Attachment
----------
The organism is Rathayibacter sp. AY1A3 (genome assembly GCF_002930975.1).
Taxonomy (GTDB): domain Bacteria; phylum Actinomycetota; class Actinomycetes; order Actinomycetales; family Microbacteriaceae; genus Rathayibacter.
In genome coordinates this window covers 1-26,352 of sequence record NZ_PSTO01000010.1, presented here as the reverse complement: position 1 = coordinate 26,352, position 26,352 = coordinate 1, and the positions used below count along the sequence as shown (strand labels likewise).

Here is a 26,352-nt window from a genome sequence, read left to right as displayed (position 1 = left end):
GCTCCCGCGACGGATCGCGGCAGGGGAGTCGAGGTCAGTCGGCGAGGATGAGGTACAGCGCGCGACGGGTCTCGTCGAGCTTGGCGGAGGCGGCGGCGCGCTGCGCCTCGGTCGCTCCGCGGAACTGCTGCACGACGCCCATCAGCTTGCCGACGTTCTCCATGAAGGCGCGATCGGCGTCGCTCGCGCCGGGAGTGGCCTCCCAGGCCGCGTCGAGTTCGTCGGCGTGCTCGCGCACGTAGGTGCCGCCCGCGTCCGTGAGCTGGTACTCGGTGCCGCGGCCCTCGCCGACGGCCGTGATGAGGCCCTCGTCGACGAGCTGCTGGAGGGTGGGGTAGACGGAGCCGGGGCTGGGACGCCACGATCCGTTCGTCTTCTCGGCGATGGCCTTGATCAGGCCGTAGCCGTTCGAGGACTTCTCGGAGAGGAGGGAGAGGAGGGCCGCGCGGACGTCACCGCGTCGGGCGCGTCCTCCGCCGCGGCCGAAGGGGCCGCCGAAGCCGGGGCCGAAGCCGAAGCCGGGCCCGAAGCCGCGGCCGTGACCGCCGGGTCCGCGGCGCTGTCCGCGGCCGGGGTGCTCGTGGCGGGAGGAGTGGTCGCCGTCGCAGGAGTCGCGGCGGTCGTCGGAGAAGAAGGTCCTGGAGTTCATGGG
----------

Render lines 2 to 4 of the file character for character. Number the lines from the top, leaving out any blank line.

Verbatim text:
Taxonomy (GTDB): domain Bacteria; phylum Actinomycetota; class Actinomycetes; order Actinomycetales; family Microbacteriaceae; genus Rathayibacter.
In genome coordinates this window covers 1-26,352 of sequence record NZ_PSTO01000010.1, presented here as the reverse complement: position 1 = coordinate 26,352, position 26,352 = coordinate 1, and the positions used below count along the sequence as shown (strand labels likewise).

Here is a 26,352-nt window from a genome sequence, read left to right as displayed (position 1 = left end):